13. 13. Other Possible Applications of WRF-PDM • Agricultural water management: Framework can be used for irrigation water management using soil moisture deficit from WRF-PDM, crop type and soil hydraulic parameters • Weather applications: The downscaled meteorological products can be used for climate variability and trend analysis • Natural disaster management: Flood and drought modelling • Calibration and validation of optical/microwave satellite products • Several other applications: Land trafficability, crop insurance etc Srivastava et al., 2015 Journal of Hydrology
  14. 14. Conclusions  The suitability of data for rainfall–runoff modelling suggests that ET from WRF meteorological dataset is promising and has comparable performance to the observed datasets.  On the other hand, WRF downscaled precipitation and ET together give a poor performance, indicating that there is a need of more work on parameterization schemes to improve the precipitation estimates or utilization of some other sources are needed such as radar for precipitation input.  Further more work is needed on the bias correction of the mesoscale or satellite data to reduce the error in the prediction  Integration of SA and UE in prediction modelling is needed. It will be useful for planner and disaster management and important for quality control in the estimation of underlying uncertainty and related assumptions.  There is need of exploration of other hydrological models (IHACRES, Framework for Understanding Structural Errors (FUSE) etc) as well as SA and UE techniques to improve the performances and prediction quality.  Assimilation of satellite dataset such as soil moisture or precipitation in WRF-PDM can improve the performance, so will be attempted in future.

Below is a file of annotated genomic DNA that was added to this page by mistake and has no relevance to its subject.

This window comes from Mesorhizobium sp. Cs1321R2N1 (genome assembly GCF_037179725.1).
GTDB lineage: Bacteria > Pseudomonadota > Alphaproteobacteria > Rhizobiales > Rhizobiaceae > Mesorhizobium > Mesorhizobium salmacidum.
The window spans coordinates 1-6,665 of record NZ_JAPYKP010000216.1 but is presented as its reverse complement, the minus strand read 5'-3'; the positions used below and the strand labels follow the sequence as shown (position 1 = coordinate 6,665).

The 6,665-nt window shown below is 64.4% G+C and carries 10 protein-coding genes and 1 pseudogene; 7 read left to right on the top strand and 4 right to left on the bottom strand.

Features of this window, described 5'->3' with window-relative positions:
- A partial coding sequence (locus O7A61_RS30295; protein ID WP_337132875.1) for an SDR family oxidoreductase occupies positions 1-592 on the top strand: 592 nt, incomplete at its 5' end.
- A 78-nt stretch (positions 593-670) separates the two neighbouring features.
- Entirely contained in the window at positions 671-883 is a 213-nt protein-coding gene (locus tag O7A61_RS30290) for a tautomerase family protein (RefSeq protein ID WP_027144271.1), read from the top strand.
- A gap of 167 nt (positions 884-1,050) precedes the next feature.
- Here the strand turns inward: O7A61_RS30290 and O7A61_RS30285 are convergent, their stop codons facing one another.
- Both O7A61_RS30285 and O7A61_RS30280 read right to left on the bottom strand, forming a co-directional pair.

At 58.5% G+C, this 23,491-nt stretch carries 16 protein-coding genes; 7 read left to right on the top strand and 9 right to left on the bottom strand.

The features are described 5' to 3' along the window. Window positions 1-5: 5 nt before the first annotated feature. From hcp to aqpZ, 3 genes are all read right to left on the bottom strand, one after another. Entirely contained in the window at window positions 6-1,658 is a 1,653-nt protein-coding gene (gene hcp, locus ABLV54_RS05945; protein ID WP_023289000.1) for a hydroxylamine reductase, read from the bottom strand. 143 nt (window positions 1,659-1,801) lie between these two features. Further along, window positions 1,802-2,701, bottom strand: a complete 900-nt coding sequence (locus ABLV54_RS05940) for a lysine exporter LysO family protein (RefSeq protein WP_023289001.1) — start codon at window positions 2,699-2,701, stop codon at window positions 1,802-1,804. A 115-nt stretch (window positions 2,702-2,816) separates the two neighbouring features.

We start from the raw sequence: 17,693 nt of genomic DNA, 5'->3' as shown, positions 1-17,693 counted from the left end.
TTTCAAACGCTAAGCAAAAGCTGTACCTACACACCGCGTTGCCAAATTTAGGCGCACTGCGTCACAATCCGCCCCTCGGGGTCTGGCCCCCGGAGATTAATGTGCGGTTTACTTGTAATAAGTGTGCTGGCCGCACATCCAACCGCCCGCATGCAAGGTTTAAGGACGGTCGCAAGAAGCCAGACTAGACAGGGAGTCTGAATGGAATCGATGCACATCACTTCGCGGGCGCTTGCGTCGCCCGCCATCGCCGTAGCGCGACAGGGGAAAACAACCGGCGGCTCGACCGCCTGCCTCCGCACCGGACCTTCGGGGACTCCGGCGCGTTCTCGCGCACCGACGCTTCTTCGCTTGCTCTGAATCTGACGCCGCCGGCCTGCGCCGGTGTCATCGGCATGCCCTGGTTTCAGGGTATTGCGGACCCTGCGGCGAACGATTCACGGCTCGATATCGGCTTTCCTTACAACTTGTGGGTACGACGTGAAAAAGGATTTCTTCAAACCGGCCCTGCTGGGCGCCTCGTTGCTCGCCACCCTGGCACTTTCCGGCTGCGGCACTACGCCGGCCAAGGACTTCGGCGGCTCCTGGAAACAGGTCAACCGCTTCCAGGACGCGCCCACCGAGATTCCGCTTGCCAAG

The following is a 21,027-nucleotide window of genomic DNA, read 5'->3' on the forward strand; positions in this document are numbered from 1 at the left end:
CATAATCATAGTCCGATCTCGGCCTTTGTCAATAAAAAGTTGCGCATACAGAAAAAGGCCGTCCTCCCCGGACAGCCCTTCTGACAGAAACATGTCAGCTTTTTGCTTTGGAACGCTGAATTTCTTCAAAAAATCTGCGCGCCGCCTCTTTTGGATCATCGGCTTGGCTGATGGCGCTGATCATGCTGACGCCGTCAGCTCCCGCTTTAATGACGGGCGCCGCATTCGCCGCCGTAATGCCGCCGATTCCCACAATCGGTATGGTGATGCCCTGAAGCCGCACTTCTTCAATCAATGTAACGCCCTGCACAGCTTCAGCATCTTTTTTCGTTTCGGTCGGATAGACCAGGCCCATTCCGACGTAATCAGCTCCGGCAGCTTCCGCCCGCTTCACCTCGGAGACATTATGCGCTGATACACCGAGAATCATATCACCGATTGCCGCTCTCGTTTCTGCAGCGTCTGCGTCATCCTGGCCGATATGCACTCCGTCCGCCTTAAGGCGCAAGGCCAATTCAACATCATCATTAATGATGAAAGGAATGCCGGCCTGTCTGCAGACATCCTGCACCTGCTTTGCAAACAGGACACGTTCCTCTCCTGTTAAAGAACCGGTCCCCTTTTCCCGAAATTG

15. 15. Collaborators
  16. 16. References  Srivastava, P.K., Han, D., Rico-Ramirez, M.A., Islam, T., 2014. Sensitivity and uncertainty analysis of mesoscale model downscaled hydro-meteorological variables for discharge prediction. Hydrological Processes 28, 4419-4432.  Srivastava, P.K., Islam, T., Gupta, M., Petropoulos, G., Dai, Q., 2015. WRF Dynamical Downscaling and Bias Correction Schemes for NCEP Estimated Hydro-Meteorological Variables. Water Resources Management 29, 2267-2284.  Srivastava, P.K., Han, D., Rico Ramirez, M.A., Islam, T., 2013. Comparative assessment of evapotranspiration derived from NCEP and ECMWF global datasets through Weather Research and Forecasting model. Atmospheric Science Letters 14, 118-125.  Srivastava, P.K., Han, D., Islam, T., Petropoulos, G.P., Gupta, M., Dai, Q., 2015. Seasonal evaluation of evapotranspiration fluxes from MODIS satellite and mesoscale model downscaled global reanalysis datasets. Theoretical and Applied Climatology. DOI: 10.1007/s00704-015-1430-1.  Srivastava, P.K., Islam, T., Gupta, M., Petropoulos, G., Dai, Q., 2015. WRF Dynamical Downscaling and Bias Correction Schemes for NCEP Estimated Hydro-Meteorological Variables. Water Resources Management 29, 2267-2284.  Srivastava, P.K., Han, D., Ramirez, M.R., Islam, T., 2013. Appraisal of SMOS soil moisture at a catchment scale in a temperate maritime climate. Journal of Hydrology 498, 292-304.  Srivastava, P.K., Han, D., Rico-Ramirez, M.A., O’Neill, P., Islam, T., Gupta, M., Dai, Q., 2015. Performance evaluation of WRF-Noah Land surface model estimated soil moisture for hydrological application: Synergistic evaluation using SMOS retrieved soil moisture. Journal of Hydrology 529, Part 1, 200-212.  Srivastava, P.K., Han, D., Rico-Ramirez, M.A., O'Neill, P., Islam, T., Gupta, M., 2014. Assessment of SMOS soil moisture retrieval parameters using tau–omega algorithms for soil moisture deficit estimation. Journal of Hydrology 519, 574-587.
  17. 17. THANK YOU